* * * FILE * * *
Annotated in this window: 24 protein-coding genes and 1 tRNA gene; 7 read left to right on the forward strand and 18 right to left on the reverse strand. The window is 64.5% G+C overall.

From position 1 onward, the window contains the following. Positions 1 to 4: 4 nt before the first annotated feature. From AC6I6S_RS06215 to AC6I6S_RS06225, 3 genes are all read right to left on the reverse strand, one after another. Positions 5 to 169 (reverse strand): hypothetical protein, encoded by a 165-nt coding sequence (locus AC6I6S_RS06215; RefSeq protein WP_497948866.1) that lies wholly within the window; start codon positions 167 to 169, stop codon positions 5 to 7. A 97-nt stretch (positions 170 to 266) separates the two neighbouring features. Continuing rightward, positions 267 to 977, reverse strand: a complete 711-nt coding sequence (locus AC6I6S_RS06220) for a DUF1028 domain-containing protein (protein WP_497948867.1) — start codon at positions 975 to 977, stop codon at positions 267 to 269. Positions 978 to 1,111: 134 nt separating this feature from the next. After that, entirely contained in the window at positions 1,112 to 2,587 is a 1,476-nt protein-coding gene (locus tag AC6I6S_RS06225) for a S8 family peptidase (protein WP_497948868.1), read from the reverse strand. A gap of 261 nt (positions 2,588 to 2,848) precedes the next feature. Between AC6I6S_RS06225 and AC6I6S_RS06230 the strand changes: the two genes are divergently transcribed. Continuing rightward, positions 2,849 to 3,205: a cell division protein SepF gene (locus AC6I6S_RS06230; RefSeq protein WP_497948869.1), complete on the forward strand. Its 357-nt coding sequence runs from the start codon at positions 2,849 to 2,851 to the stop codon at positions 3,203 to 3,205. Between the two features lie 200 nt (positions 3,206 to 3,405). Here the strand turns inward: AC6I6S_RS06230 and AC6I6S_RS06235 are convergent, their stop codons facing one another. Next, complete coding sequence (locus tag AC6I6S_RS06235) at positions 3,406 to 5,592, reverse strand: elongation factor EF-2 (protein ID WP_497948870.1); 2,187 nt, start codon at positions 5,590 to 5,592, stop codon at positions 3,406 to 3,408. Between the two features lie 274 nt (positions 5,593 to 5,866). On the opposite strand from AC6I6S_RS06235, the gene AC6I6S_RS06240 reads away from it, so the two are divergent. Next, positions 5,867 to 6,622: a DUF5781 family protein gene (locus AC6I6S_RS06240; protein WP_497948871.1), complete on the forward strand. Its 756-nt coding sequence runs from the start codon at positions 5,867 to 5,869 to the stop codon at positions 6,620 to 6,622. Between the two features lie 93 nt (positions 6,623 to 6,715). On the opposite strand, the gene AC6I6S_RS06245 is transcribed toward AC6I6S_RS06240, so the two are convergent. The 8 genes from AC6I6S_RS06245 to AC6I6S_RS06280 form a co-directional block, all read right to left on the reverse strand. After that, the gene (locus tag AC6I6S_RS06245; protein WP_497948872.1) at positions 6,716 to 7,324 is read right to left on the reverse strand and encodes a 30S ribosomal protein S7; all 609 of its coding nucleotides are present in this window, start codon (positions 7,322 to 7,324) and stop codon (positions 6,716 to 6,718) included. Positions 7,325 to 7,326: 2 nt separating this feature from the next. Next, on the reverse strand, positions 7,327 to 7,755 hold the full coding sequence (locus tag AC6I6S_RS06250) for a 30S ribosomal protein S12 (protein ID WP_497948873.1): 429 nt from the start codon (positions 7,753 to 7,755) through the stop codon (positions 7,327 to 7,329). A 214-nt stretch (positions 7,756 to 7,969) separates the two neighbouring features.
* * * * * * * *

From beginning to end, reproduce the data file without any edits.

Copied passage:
Annotated in this window: 24 protein-coding genes and 1 tRNA gene; 7 read left to right on the forward strand and 18 right to left on the reverse strand. The window is 64.5% G+C overall.

From position 1 onward, the window contains the following. Positions 1 to 4: 4 nt before the first annotated feature. From AC6I6S_RS06215 to AC6I6S_RS06225, 3 genes are all read right to left on the reverse strand, one after another. Positions 5 to 169 (reverse strand): hypothetical protein, encoded by a 165-nt coding sequence (locus AC6I6S_RS06215; RefSeq protein WP_497948866.1) that lies wholly within the window; start codon positions 167 to 169, stop codon positions 5 to 7. A 97-nt stretch (positions 170 to 266) separates the two neighbouring features. Continuing rightward, positions 267 to 977, reverse strand: a complete 711-nt coding sequence (locus AC6I6S_RS06220) for a DUF1028 domain-containing protein (protein WP_497948867.1) — start codon at positions 975 to 977, stop codon at positions 267 to 269. Positions 978 to 1,111: 134 nt separating this feature from the next. After that, entirely contained in the window at positions 1,112 to 2,587 is a 1,476-nt protein-coding gene (locus tag AC6I6S_RS06225) for a S8 family peptidase (protein WP_497948868.1), read from the reverse strand. A gap of 261 nt (positions 2,588 to 2,848) precedes the next feature. Between AC6I6S_RS06225 and AC6I6S_RS06230 the strand changes: the two genes are divergently transcribed. Continuing rightward, positions 2,849 to 3,205: a cell division protein SepF gene (locus AC6I6S_RS06230; RefSeq protein WP_497948869.1), complete on the forward strand. Its 357-nt coding sequence runs from the start codon at positions 2,849 to 2,851 to the stop codon at positions 3,203 to 3,205. Between the two features lie 200 nt (positions 3,206 to 3,405). Here the strand turns inward: AC6I6S_RS06230 and AC6I6S_RS06235 are convergent, their stop codons facing one another. Next, complete coding sequence (locus tag AC6I6S_RS06235) at positions 3,406 to 5,592, reverse strand: elongation factor EF-2 (protein ID WP_497948870.1); 2,187 nt, start codon at positions 5,590 to 5,592, stop codon at positions 3,406 to 3,408. Between the two features lie 274 nt (positions 5,593 to 5,866). On the opposite strand from AC6I6S_RS06235, the gene AC6I6S_RS06240 reads away from it, so the two are divergent. Next, positions 5,867 to 6,622: a DUF5781 family protein gene (locus AC6I6S_RS06240; protein WP_497948871.1), complete on the forward strand. Its 756-nt coding sequence runs from the start codon at positions 5,867 to 5,869 to the stop codon at positions 6,620 to 6,622. Between the two features lie 93 nt (positions 6,623 to 6,715). On the opposite strand, the gene AC6I6S_RS06245 is transcribed toward AC6I6S_RS06240, so the two are convergent. The 8 genes from AC6I6S_RS06245 to AC6I6S_RS06280 form a co-directional block, all read right to left on the reverse strand. After that, the gene (locus tag AC6I6S_RS06245; protein WP_497948872.1) at positions 6,716 to 7,324 is read right to left on the reverse strand and encodes a 30S ribosomal protein S7; all 609 of its coding nucleotides are present in this window, start codon (positions 7,322 to 7,324) and stop codon (positions 6,716 to 6,718) included. Positions 7,325 to 7,326: 2 nt separating this feature from the next. Next, on the reverse strand, positions 7,327 to 7,755 hold the full coding sequence (locus tag AC6I6S_RS06250) for a 30S ribosomal protein S12 (protein ID WP_497948873.1): 429 nt from the start codon (positions 7,753 to 7,755) through the stop codon (positions 7,327 to 7,329). A 214-nt stretch (positions 7,756 to 7,969) separates the two neighbouring features.